In its Order, the Board expunged Patent Owner’s demonstrative exhibits. Petitioner filed objections to certain Patent Owner demonstratives. Patent Owner stated that most of the demonstratives were duplicates of documents already in the record because it was unsure which materials it would be permitted to reference during oral argument, and that it may not rely on every page of the demonstratives. Continue reading
Takeaway: Parties that wish to argue that the Board should employ a different claim construction standard may be required to present its arguments during the oral hearing rather than in additional briefing.
In its Order, the Board granted Patent Owner’s request to file a second Motion to Amend to correct what it argued were potential ambiguities in the proposed substitute claims in the first motion. The Board also authorized Patent Owner to raise, during the oral hearing, the issue of which standard of claim construction should be employed. Continue reading
Takeaway: The Board is unlikely to stay PTAB proceedings pending appeal of a district court’s finding of invalidity, particularly where the issues in the district court and in front of the Board are different.
In its Order, the Board denied Patent Owner’s request to stay two related inter partes review proceedings and a related covered business method review in light of a district court’s finding that all of the challenged patents were invalid as being indefinite. In light of its ruling regarding the requested stay, the Board granted the parties’ previous request for oral hearing. Continue reading
Takeaway: The Board may grant a request for live testimony by the sole inventor as a fact witness on the issue of antedating the only references relied on by a petitioner because the testimony would likely be dispositive.
In its Order, the Board granted Patent Owner’s request for live testimony from its named inventor at the final oral argument. Only under very limited circumstances will cross-examination of witnesses be ordered to take place in the presence of an administrative patent judge. See Office Trial Practice Guide, 77 Fed. Reg. 48756, 48762 (Aug. 14, 2012). For example, the Board may occasionally require live testimony where the Board considers the demeanor of a witness critical to assessing credibility. Id. Factors to consider when determining the importance of the witness’s live testimony include (1) whether the testimony may be case-dispositive, and (2) whether the witness is a fact witness, because the credibility of such a witness depends on demeanor. Continue reading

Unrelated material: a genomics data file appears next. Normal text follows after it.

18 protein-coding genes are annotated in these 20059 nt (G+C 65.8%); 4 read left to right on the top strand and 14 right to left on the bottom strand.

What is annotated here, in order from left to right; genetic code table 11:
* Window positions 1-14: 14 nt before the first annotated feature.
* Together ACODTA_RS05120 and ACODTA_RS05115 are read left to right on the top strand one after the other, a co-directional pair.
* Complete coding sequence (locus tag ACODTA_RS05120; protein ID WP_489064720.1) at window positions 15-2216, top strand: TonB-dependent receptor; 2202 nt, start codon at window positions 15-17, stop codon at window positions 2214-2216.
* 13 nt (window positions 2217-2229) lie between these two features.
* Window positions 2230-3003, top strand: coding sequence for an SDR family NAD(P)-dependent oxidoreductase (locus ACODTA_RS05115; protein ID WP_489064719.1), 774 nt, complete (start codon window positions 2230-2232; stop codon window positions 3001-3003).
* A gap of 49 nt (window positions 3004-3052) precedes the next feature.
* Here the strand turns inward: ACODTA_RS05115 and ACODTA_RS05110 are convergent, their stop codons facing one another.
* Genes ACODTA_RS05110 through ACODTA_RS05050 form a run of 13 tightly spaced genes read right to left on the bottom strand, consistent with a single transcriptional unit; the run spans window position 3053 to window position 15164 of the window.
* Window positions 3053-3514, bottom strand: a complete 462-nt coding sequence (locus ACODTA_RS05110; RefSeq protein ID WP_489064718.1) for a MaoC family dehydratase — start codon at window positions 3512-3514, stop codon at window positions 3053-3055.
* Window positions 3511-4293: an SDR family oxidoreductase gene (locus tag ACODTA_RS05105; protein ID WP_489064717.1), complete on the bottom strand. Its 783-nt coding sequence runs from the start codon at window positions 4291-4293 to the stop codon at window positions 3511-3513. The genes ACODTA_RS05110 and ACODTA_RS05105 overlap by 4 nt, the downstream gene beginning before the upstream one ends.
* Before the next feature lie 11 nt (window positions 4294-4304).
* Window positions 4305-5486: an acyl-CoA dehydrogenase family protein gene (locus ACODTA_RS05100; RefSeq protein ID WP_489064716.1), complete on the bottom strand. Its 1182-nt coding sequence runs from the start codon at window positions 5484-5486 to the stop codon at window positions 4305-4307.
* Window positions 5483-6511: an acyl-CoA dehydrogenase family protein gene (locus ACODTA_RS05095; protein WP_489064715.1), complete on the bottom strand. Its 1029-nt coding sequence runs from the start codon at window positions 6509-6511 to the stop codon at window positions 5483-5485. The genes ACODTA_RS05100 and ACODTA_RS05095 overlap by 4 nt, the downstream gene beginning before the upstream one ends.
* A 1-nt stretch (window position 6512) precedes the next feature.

Takeaway: A patent owner will not be allowed to present rebuttal argument during oral hearing based solely on arguing secondary considerations because evidence of secondary considerations is not an issue distinct from a petitioner’s unpatentability proposition.
In its Order, the Board denied Patent Owner’s request to present rebuttal argument during the oral hearing. In inter partes review oral argument, the petitioner generally argues first, followed by the patent owner, after which the petitioner may present rebuttal argument. See Office Patent Trial Practice Guide, 77 Fed. Reg. 48,756, 48,768 (Aug. 14, 2012). The argument order may be reversed, such as when the only issue in the case is whether proposed substitute claims are patentable. Id. The argument order thus follows the burden of proof; the party with the burden argues first and may argue last by way of rebuttal. See id. When both parties carry burdens, i.e., when the petitioner has the burden of proving propositions of unpatentability of patented claims by a preponderance of the evidence (see 35 U.S.C. § 316(e)), and the patent owner has the burden of showing patentability of proposed substitute claims (see 37 C.F.R. §§ 42.121; 42.20(c)), each party is given a rebuttal opportunity. Continue reading